Monday, August 09, 2010

Northwest Possible

The search for the Northwest Passage, a route that was eventually mapped and traveled through the Arctic Ocean connecting the Atlantic and Pacific Oceans, is one of those ongoing events in history that teaches what real desire, real guts, and real determination is all about. In fact, many historians point to Sir Humphrey Gilbert as the person who coined the name Northwest Passage as early as 1576 when control of trade was the inspiration that spurred the explorers attempt to find a passage. It took nearly 300 hundred years of continuous searching before the passage was found.

Yes…yes….I know….there was an element of greed, power, and thirst for adulation but the men who kept going out time and time again weren’t just power or attention hungry. These were men who kept going out time and time again even after the growing body of evidence pointed to the fact that all that awaited them was another dead end and possibly death.

When it became evident after many years of searching that there was no water route across the United States the explorers began to head north in their search. If you travel far enough the Northwest Passage does exist. Unfortunately, the waters are frozen for most of the year and the quest to finally make it through from the Atlantic side to the Pacific claimed many a life.

Look at the painting I’ve posted below:

The painting is titled The North-West Passage by John Everett Millais and it hangs in the Tate Gallery in London. Notice the maps and other mementos of the sea that surround the old man and the younger girl. Notice the man’s clenched fist. Millais meant for this painting to elicit public sentiment and represents British frustration at their failure to conquer the passage.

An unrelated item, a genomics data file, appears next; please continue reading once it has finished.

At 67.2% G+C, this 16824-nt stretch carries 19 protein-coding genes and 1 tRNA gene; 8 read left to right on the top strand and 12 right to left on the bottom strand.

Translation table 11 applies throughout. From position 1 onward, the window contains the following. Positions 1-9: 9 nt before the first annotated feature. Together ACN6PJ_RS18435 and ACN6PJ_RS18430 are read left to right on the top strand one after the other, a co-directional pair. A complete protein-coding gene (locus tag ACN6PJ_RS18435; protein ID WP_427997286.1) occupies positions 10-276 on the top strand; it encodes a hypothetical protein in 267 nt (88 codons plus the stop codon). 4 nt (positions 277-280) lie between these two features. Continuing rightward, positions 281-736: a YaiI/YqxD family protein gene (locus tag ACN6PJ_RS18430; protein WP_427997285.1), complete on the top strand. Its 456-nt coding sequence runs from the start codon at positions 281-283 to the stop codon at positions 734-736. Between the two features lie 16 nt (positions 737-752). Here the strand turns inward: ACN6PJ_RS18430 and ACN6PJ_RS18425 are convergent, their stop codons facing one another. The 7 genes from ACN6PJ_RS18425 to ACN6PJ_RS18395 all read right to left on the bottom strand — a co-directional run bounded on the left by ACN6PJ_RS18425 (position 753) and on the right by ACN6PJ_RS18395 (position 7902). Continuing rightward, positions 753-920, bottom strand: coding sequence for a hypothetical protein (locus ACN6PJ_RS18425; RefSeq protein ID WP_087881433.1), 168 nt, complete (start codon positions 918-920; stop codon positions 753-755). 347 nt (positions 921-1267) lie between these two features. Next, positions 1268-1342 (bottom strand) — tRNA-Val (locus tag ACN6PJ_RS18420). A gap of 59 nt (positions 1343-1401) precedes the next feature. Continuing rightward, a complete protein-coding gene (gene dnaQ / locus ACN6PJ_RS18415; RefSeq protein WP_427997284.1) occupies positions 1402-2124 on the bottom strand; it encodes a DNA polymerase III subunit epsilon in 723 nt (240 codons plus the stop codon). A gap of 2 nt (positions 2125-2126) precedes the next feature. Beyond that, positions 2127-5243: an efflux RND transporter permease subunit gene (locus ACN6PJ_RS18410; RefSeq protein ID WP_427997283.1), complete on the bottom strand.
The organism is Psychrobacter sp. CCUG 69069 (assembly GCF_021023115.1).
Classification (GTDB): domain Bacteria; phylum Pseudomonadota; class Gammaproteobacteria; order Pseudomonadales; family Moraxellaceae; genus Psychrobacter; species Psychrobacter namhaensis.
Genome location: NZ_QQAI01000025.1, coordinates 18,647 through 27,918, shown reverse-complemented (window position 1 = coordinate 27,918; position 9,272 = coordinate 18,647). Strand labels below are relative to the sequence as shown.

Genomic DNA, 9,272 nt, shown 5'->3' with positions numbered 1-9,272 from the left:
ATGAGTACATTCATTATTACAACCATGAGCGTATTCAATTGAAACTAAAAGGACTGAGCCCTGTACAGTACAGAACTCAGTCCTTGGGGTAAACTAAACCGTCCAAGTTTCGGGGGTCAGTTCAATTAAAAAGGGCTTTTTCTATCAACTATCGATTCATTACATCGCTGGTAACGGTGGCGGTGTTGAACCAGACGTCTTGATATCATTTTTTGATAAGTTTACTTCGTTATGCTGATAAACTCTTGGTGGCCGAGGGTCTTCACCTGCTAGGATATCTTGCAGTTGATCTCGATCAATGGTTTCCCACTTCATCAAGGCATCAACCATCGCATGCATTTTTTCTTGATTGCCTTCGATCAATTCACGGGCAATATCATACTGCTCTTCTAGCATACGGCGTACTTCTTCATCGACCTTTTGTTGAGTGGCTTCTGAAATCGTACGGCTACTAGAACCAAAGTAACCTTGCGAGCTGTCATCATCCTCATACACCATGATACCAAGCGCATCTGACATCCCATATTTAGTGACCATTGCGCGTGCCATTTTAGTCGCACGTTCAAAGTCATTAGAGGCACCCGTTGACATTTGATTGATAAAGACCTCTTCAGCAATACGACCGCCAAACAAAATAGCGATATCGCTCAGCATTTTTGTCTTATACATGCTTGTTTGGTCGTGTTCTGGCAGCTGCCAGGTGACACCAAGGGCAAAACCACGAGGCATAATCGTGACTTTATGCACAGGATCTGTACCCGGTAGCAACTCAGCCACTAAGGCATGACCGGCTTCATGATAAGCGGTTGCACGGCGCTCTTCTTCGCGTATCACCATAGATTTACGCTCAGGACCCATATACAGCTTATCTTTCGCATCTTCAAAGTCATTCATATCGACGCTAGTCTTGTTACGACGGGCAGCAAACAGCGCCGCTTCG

Millais completed his painting in 1874. Twenty-nine years earlier Sir John Franklin had gone missing along with the crews of the HMS Erebus and Terror during a Northwest Passage expedition. In 1850, Robert McClure and the crew of the HMS Investigator were sent out to search for Franklin. McClure and his men overwintered in the Arctic three different times before they finally circumnavigated the Americas by discovering and traversing the Northwest Passage over ice and via ship. McClure and his men had to abandon their ship when it became caught in the ice during their second journey and just recently the ship was discovered in 36 feet of water in relatively good shape.

See the article here.

The find reminds me of the fictional move National Treasure and the location of the Charlotte……a ship that held important clues for Nicholas Cage and is a wonderful connection for kids to make between history in a book and history in real life.

1 comment:

Online Education Programs said...

Very nice post. I actually read it to my kids and they love National Treasure.